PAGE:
How to Ease Anxiety for Kids With and Without Special Needs During Coronavirus Isolation
This can be a challenging time for all families, especially ones with children with special needs. Here are expert tips on how to take care of yourself and manage your child's anxiety (no matter if he has special needs or not!).
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A positive in this? More mental health services are moving online, and insurance companies are likely to cover video conferencing sessions with therapists. Hope for Depression has put together a resource guide for people looking into teletherapy, and Benson shares that the Anxiety and Depression Association of America has also put together a state-by-state guide to finding online help. The Dorm has also moved its mental health programming online and adding programming that allows young adults to build community virtually. To check out those services, head to the Dorm's website.
1 in 5 people in America cope with a mental health issue every day, McGeehan advises parents to remember. And since this time throws a wrench in our regular coping mechanisms, it's important to seek help and support each other. For kids who have anxiety, Benson says, and who seek reassurance frequently, don't give in to the temptation to provide that reassurance.
"[Reassurance] will actually create more anxiety," she says. "So channel that need for reassurance into productive activities and group activities for the family."
Create routine in place of school or work, and get creative to overcome boredom and anxiety.
For kids with special needs, a break in their daily routine can be especially disruptive. Try to fill the void with scheduled activities. Make sure your child is up and dressed at a normal time and eats breakfast—and then, you can have him work on reading or math activities if he's school-aged, then have a scheduled lunch time, then go back to activities and fun. Dr. Rosenthal also recommends incorporating physical exercise into your child's routine. If you can afford to order (and have space for!) jump ropes, or a trampoline, or other exercise equipment, exercising can help with your child's anxiety. And if your child's school if offering any kind of online curriculum, use it. Plus, check out these subscription boxes being offered at a discounted rate to some stress-free fun as a family.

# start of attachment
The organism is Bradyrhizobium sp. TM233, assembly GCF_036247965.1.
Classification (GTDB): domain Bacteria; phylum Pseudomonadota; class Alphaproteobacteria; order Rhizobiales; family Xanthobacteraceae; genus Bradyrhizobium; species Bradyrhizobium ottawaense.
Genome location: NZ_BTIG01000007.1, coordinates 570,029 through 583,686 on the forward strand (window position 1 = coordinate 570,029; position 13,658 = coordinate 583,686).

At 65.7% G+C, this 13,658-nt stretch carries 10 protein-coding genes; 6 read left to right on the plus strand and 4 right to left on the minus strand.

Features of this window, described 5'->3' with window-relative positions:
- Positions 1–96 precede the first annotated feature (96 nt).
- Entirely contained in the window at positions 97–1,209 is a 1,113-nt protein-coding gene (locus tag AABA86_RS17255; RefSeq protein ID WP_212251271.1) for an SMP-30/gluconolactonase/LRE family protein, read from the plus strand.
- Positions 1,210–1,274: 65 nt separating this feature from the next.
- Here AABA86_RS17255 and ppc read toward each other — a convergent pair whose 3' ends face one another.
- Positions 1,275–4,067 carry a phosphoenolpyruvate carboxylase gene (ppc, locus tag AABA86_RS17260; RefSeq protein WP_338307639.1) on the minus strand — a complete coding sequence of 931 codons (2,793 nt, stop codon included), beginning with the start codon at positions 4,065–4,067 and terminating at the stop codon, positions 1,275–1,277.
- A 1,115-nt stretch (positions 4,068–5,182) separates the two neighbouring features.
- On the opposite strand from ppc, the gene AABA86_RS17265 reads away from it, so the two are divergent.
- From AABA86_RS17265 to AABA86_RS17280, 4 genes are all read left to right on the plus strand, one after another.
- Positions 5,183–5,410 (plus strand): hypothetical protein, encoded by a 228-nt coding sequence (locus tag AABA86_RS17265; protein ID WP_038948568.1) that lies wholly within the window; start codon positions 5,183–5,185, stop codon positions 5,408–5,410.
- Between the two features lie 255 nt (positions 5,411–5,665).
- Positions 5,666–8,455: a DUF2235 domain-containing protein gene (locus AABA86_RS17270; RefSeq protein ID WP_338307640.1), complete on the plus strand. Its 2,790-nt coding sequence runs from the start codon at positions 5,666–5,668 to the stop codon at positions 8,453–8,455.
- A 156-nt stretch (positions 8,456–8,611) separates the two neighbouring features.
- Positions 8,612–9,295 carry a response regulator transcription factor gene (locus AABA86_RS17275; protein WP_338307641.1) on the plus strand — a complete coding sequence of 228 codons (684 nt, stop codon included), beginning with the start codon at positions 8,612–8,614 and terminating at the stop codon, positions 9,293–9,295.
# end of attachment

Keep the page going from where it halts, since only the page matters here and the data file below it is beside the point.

If your adult child's workplace is closed, see if the workplace offers online continuing education or learning opportunities to make up for on-site work that's now impossible to do. If not, you can find plenty of learning opportunities online. Create opportunities based on what your child is interested in. If she loves learning about cars, Dr. Rosenthal suggests, have her create a report on different types and present it to you.
The last piece of the puzzle for the whole family is getting creative so you don't go insane. Try homeschooling, at-home workouts, games and activities, and more as the days progress. Benson emphasizes this is a great time to learn new skills.
Moreover, establishing routine between yourself and your partner will help your kids stay on track and foster everyone's relationships.
"It's in those cracks where we lose our routine where the anxiety creeps in. So parents can work together to come up with a daily schedule," she says. "Everybody needs to work in a huge amount of compassion and adaptability into this equation. But if parents can work in a routine, that’s gonna help their relationship and help ease kids’ anxieties."
Another positive that might come out of this situation? Letting your kids teach you about connecting with others online. They are the masters, after all.
“Now more than ever, a lot of us are wondering how we’re going to connect and find community online,” McGeehan says. “Young people can teach us how to adjust and find that community virtually.”
Don't sweat the small stuff in this uncertain time.
"This week is going to be really tough because everyone's in a transition period," Dr. Rosenthal says. "Next week will be much more manageable, because everyone will have worked out the kinks of school and activities. This week is going to be particularly rough. I wouldn’t set expectations too high for getting it down perfectly. If you need to put on an extra movie here or there, don’t sweat it."
He also advises that this could be a time of unprecedented connection between family members—especially parents, who have it more difficult than most. This is an opportunity to band together with family, friends, and coworkers.
"This is a great opportunity for people to look at themselves and their relationships, and lean into the fact that this is going to be challenging and redefining for however many months this lasts until things are calmer," Dr. Rosenthal says. "But if you can make it through this tough, stressful time, you’ll come out much stronger."